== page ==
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HomeFarming NewsRun-off from farmyard manure heap costs farmers over €40k
Catherina Cunnane
Catherina Cunnanehttps://www.thatsfarming.com/
Catherina Cunnane hails from a sixth-generation drystock and specialised pedigree suckler enterprise in Co. Mayo. She currently holds the positions of editor and general manager at That's Farming, having joined the firm during its start-up phase in 2015.
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Run-off from farmyard manure heap costs farmers over €40k

A judge has ordered a farm business – specialist cheese producers – to pay £37,184 for water pollution.

Somerset farm business, Alvis Brothers Ltd, of Lye Cross Farm, Redhill, appeared before Bristol Magistrates Court on December 2nd, 2021.

They pleaded guilty to two pollution offences that occurred three years ago.

The court heard they have a” long history of environmental offending”. The Environment Agency previously issued formal caution and warning letters.

Lye Cross Farm supplies cheese to supermarkets, including Waitrose, Marks and Spencer and Sainsbury. Furthermore, it exports to more than 40 countries worldwide.

Pollution

On June 28th, 2019, an environment officer attended the farm. They received a report of slurry pollution to a tributary of the Congresbury Yeo near Cheddar.

They found the pollution source to be run-off from a heap of farmyard manure at Lye Cross Farm.

The run-off had entered a surface water drain that led to the stream, and more than half a kilometre was polluted.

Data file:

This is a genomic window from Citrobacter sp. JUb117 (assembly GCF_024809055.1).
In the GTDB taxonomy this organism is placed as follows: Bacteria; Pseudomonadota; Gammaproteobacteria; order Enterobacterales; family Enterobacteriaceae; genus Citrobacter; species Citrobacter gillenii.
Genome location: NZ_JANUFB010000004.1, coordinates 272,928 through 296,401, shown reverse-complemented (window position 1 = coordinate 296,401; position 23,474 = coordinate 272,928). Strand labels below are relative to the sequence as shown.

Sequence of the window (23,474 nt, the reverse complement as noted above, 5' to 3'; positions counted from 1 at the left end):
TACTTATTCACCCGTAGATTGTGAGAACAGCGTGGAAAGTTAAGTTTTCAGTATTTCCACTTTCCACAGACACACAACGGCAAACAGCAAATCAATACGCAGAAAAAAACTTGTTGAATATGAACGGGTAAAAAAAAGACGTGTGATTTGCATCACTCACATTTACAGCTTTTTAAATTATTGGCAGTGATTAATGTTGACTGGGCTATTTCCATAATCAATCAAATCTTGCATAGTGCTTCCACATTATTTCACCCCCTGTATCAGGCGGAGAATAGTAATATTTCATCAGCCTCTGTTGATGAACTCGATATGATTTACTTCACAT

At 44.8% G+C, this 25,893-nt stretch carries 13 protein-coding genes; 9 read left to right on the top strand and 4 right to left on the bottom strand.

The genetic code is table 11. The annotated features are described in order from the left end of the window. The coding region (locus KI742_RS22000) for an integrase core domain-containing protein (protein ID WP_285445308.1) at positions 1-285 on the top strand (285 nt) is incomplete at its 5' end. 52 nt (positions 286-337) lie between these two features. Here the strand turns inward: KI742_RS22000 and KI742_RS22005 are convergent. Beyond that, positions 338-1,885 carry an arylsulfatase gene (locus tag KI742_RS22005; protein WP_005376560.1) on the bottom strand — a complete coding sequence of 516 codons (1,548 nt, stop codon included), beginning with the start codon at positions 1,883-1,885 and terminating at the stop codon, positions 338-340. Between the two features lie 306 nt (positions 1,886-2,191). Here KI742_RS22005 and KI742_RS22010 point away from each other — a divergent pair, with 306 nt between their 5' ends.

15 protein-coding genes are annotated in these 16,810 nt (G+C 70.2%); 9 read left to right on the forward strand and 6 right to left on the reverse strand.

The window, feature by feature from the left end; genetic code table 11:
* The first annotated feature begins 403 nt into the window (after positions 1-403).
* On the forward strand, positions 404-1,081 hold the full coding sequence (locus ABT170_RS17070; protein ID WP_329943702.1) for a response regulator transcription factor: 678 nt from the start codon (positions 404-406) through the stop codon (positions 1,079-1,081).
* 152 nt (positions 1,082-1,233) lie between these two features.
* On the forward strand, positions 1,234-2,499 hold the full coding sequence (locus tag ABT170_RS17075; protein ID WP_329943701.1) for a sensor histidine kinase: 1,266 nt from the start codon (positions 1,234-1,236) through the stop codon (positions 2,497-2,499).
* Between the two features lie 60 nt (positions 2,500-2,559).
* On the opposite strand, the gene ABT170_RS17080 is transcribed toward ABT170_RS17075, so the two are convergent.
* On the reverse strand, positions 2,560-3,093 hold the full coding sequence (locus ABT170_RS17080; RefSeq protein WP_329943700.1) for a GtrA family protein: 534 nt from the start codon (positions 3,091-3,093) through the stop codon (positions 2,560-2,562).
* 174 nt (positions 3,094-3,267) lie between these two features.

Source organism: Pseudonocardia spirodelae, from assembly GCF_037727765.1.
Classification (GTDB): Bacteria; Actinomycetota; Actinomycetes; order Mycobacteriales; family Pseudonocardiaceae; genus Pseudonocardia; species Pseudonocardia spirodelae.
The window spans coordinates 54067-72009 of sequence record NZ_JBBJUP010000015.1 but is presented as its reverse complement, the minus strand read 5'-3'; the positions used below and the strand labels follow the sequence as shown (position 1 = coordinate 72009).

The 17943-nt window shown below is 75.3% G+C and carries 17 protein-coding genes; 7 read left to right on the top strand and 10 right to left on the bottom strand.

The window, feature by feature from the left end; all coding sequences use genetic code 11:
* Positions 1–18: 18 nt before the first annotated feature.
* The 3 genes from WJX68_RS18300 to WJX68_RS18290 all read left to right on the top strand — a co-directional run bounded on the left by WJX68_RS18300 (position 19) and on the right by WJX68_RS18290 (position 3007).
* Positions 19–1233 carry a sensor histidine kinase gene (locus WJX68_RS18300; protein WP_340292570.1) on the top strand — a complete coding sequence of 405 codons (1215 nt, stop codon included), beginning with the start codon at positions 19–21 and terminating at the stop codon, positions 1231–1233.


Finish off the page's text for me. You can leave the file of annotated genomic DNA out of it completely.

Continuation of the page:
The court heard they built a basic bund to contain the run-off.

However, when environment officers returned to the farm on July 2nd, effluent leaked from the bund and again contaminated the watercourse.

Assessments by the Environment Agency the following week found a “chronic” impact on the aquatic invertebrates living downstream of the farm.

They only found sensitive species, which indicated a good water quality, upstream.

The slurry leak from the bund was still happening on a return to the site on July 31st.

Pig slurry

On a farm visit on September 18th, environment officers witnessed a second pollution case This time, they were spreading pig slurry on nearby fields.

The slurry entered a field drain, discharging to the same watercourse.

District Judge Lynne Matthews described the offences as “disgraceful” and “appalling” in court.

She said that the company should not require ‘nurse-maiding’ by the Environment Agency, given their farming experience.

Judge Matthews also said that in all the pollutions she had dealt with, offenders had not “had as many slaps across the hand from the Environment Agency as in this case”.

Environment Agency Environment Officer, Jenny Hasell, said:

“Repeated pollution events from Lye Cross Farm have caused protracted damage to the local environment.”

“We expect much better from such a large and experienced farming business, both for the environment and local communities.”

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